The Venera 9 and 10 landers incorporated design improvements over earlier spacecraft, but in both cases, their lens caps jammed on one camera. (Both carried a rear and front camera system, so they were still able to transmit the first dramatic images from the surface of another planet.) Engineers crafted new seals for the cameras on Venera 11 and 12. The seals worked too well: All the camera covers jammed on, so the twin landers returned no images. It turned out that the air pressure outside was higher than that inside the sealed cameras, so the pressure difference simply held the caps in place. Later designs had better venting, allowing for spectacular full-color 360° vistas.

But even properly working lens caps caused mishaps. After landing on an enchanting landscape of broken fine-grained, layered stone, Venera 14’s lens caps successfully ejected. The rear panoramic camera saw its cap resting atop plates of interlocking rock. But in the front view, the cap seemed to have vanished. Then shocked flight engineers spotted it, lying directly beneath the spring-loaded arm that was to probe the soil’s firmness. With no ability to rearticulate the arm, Venera 14 suffered the indignity of traversing the inner solar system only to measure its own lens cap!

Sometimes humans contributed some bad luck of their own. During the design of the Venera 13 and 14 color cameras, Soviet researchers developed advanced paints that could retain their color even in the 900 F (482 C) heat. These would be placed in the camera’s field of view to calibrate the color images. In those days, the Soviet system was divided into two departments: the engineers who researched and designed the mission, and a different ministry that fabricated the hardware. The latter’s industrial plants had “suggestion boxes” where workers were encouraged to make suggestions about ongoing projects. One creative factory worker noted that the ministry was paying incredible amounts for exotic paint chips when cheaper paint was readily available. Commercial paint was substituted and the worker was rewarded for their contribution. Sadly — as the engineers predicted — the paint immediately lost its color in the furnacelike venusian conditions.

The Pioneer Venus Multiprobe spacecraft (lower left) released four probes, shown in this illustration. The so-called large probe (far upper right) was roughly 5 feet (1.5 m) across; the other three were smaller and identical. The quartet descended into the planet’s atmosphere Dec. 9, 1978. (Credit: NASA/Paul Hudson)

An atmospheric anomaly

Perhaps the most intriguing instances of Murphy’s law befell both U.S. and Soviet probes. NASA researchers called it the Pioneer Venus 12.5-kilometer anomaly: a strange occurrence that afflicted the four probes in the Pioneer Venus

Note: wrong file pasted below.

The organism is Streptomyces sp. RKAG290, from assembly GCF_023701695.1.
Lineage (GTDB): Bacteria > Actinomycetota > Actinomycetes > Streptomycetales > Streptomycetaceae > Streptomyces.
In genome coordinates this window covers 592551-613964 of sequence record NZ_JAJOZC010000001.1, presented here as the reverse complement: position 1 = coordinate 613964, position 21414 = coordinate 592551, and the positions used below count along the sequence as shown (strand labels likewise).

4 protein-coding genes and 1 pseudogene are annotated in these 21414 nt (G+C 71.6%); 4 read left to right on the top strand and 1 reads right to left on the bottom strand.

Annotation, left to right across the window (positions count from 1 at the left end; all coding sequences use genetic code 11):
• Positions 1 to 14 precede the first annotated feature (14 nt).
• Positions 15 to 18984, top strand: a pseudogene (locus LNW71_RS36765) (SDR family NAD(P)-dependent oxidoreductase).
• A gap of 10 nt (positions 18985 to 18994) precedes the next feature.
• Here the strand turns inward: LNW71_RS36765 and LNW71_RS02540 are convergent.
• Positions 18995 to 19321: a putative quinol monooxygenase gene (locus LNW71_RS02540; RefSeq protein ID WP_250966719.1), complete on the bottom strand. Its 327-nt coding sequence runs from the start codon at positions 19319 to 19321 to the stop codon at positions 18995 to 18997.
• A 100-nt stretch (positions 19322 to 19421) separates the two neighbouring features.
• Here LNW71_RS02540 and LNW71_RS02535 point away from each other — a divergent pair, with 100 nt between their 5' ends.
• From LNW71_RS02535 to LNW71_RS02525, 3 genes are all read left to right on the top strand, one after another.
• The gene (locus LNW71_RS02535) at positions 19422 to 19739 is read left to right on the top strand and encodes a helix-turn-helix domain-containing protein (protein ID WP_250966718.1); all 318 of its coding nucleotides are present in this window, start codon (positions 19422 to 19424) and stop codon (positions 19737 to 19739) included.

Multiprobe armada as they simultaneously descended through Venus’ complex atmosphere. At an altitude of about 7.5 miles (12.5 km), below the planet’s known cloud decks, a power spike surged through all four probes, even though they were thousands of miles from each other, some in daylight and some in regions experiencing night. This resulted in bizarre readings of temperature and pressure. Many instruments failed completely, losing valuable data. What was going on within those battery-acid clouds?

Some engineers say the power spikes were due to the hardware design of the Pioneer probes themselves. A 1993 NASA report found that “[a]ll anomalous events are now explained” by a failure of insulation material. Protective Kapton tape had been tested in chambers simulating Venus conditions and deemed adequate for the wiring on the probes’ external sensors. But technicians decided to reinforce the external connections by using Kynar, a type of shrink tubing not tested in the same manner as the Kapton had been. When this tubing reached 620 F (327 C), it could have released corrosive hydrogen fluoride vapors that dissolved the Kapton insulation, shorting out the connections.

However, a hardware failure common to the Pioneer probes doesn’t explain all aspects of the phenomenon. “What’s puzzling is that different spacecraft had the same anomalies,” says Grinspoon. Soviet probes Venera 11, 12, 13, and 14 all experienced similar power spikes at about the same altitude. And years later, the Vega 1 Venus lander may have prematurely triggered its landing sequence when its sensors indicated that it had landed — some 11 miles (18 km) above the surface. Vega 1 dutifully drilled and sampled, but there were no rocks up there to test. (Strangely, the sister craft, Vega 2, had no ill effects at similar altitudes.) In 1995, three Washington University geochemists proposed a different possibility for the Pioneer Venus anomaly: metallic fog in the highlands. Evidence for this weather phenomenon came from radar imaging of the planet, which revealed a strange pattern of brightening on high ground. In radar imagery, bright reflections usually mean a rough surface, but on Venus this shimmering veneer blankets everything from craggy mountains to high plateaus.